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and Syriasms into their writings. The few who had a knowledge of the Hebrew, as Justin Martyr, Origen, and Epiphanius, wrote in a language which bears no resemblance to that of the New Testament. The Nazarenes, who understood. Hebrew, used chiefly, perhaps almost entirely, the Gospel of Saint Matthew, and therefore cannot be suspected of forging the rest of the Sacred Writings. The argument, at any rate, proves the antiquity of these books; that they be longed to the age of the apostles; that they could be composed indeed in no other *
III. Why should we question the genuineness of these books ? Is it for that they contain accounts of supernatural events ? I apprehend that this, at the bottom, is the real, though secret, cause of our hesitation about them; for, had the writings inscribed with the names of Matthew and John, related nothing but ordinary history, there would have been no more doubt whether these writings were theirs, than there is concerning the acknowledged works of Josephus or Philo; that is, there would have been no doubt at all. Now it ought to be considered that this reason, however it
* See this argument stated more at large in Michaelis's In. troduction (Marsh's translation,) vol. i. c. ii. sect. 10. from which these observations are taken.
may apply to the credit which is given to a writer's judgment or veracity, affects the question of genuineness very indirectly. The works of Bede exhibit many wonderful relations : but who, for that reason, doubts that they were written by Bede? The same of a multitude of other authors. To which may be added, that we ask no more for our books than what we allow to other books in some sort similar to ours : we do not deny the genuineness of the Koran: we admit that the history of Apollonius Tyanæus, purporting to be written by Philostratus, was really written by Philostratus.
IV. If it had been an easy thing in the early times of the institution to have forged Christian writings, and to have obtained currency and reception to the forgeries, we should have had many appearing in the name of Christ himself. No writings would have been received with so much avidity and respect as thëse; consequently none af. forded so great temptation to forgery. Yet have we heard but of one attempt of this sort, deserving of the 'smallest notice, that in a piece of a very few lines, and so far from succeeding, I mean from obtaining acceptance and reputation, or an acceptance and reputation in any wise similar to that which can be proved to have attended the books of the New Testament, that it is not so much as mentioned by any writer of the first three centuries. The learned reader need not be informed that I mean the epistle of Christ to Abgarus, king of Edessa, found at present in the work of Eusebius *, as a piece acknowledged by him, though not without considerable doubt whether the whole passage be not an interpolation, as it is most certain, that, after the publication of Eusebius's work, this epistle was universally rejected t.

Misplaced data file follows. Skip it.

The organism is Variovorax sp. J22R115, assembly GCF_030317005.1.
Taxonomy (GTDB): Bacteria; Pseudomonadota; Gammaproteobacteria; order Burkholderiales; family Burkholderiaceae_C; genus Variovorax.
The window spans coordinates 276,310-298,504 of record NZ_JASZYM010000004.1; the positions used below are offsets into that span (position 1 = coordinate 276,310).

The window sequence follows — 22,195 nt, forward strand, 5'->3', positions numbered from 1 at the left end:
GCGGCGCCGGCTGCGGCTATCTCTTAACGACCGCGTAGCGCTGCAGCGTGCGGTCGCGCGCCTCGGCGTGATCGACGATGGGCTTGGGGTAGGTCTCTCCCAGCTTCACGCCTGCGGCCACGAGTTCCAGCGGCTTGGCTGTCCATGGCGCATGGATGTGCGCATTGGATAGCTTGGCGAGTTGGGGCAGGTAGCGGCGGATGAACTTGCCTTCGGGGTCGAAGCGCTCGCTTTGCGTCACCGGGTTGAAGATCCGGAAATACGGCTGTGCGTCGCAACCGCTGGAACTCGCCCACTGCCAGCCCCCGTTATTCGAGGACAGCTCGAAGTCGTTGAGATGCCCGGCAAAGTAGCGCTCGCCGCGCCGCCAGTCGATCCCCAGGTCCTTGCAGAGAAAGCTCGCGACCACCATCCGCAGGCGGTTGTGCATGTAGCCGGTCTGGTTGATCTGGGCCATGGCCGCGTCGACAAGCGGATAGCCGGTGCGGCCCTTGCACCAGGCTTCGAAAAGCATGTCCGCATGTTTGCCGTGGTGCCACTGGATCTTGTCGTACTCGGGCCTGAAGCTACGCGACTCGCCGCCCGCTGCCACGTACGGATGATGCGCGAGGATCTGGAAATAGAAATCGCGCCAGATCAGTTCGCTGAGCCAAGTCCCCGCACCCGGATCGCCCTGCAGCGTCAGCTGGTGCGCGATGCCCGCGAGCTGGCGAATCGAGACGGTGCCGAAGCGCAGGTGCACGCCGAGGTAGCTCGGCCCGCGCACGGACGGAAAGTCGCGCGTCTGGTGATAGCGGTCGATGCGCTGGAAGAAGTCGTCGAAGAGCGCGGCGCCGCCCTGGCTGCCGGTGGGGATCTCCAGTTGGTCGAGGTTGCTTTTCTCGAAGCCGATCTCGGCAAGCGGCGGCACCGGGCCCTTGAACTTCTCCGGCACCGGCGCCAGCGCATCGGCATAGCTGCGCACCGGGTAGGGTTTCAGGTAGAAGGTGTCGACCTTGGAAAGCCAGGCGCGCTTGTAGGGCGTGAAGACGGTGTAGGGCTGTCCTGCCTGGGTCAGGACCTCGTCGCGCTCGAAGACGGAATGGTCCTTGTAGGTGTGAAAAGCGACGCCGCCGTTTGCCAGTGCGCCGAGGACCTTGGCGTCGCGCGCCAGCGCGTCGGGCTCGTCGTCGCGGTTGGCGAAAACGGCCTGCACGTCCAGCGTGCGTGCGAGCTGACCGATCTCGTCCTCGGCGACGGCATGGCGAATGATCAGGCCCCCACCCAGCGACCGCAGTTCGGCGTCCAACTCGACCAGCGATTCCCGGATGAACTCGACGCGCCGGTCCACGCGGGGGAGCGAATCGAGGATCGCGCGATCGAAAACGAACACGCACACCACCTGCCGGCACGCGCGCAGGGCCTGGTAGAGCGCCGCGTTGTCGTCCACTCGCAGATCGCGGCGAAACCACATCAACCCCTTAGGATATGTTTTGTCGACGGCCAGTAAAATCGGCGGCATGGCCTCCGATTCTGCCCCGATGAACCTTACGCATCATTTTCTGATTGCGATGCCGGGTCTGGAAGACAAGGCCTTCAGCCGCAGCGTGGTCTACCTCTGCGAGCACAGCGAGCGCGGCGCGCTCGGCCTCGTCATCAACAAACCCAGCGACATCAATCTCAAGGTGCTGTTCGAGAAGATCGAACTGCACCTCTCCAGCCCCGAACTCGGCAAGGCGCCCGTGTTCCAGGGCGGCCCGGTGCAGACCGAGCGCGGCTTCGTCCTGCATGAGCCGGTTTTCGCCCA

* Hist. Eccl. lib. i. c. 15.
+ Augustin. A. D. 895. (De Consens. Evang. c. 34.) had heard that the Pagans pretended to be possessed of an epistle from Christ to Peter and Paul : but he had never seen it, and appears to doubt of the existence of any such piece, either genuine or spurious. No other ancient writer mentions it. He also, and he alone, notices, and that in order to condemn it, an epistle ascribed to Christ by the Manichees, A. D. 270, and a short hymn attributed to him by the Priscillianists, A. D. 378. (cont. Faust. Man. lib. xxviii. c. 4.) The lateness of the writer who notices these things, the manner in which he notices them, and, above all, the silence of every preceding writer, render them unworthy of consideration.
V: If the ascription of the Gospels to their respective authors, had been arbitrary or conjectural, they would have. been ascribed to more eminent men. This observation holds concerning the first three Gospels, the reputed authors of which were enabled, by their situation, to obtain true intelligence, and were likely to deliver an honest account of what they knew, but were persons not distinguished in the history by extraordinary marks of notice or commendation. Of the apostles, I hardly know any one of whom less is said than of Matthew, or whom the little that is said, is less calculated to magnify his character. Of Mark, nothing is said in the Gospels; and what is said of any person of that name in the Acts, and in the Epistles, in no part bestows praise or eminence upon him. The name of Luke is mentioned only in Saint Paul's Epistles *, and that very transiently The judgment, therefore, which assigned these writings to these authors proceeded, it may be presumed, upon proper knowledge and evidence, and not upon a voluntary choice of names.
* Col. iv. 14. 2 Tim. iv. 11. Philem. 24.
VI. Christian writers and Christian churches appear to have soon arrived at a very general agreement upon the subject, and that without the interposition of any public authority. When the diversity of opinion, which prevailed, and prevails among Christians in other points, is considered, their concurrence in the canon of Scripture is remarkable, and of great weight, especially as it seems to have been the result of private and free inquiry. We have no knowledge of any interference of authority in the question before the council of Laodicea in the year 363. Probably the decree of this council rather declared than regulated the public judgment, or, more properly speaking, the judgment of some neighbouring churches; the council itself consisting of no more than thirty or forty bishops of Lydia and the adjoining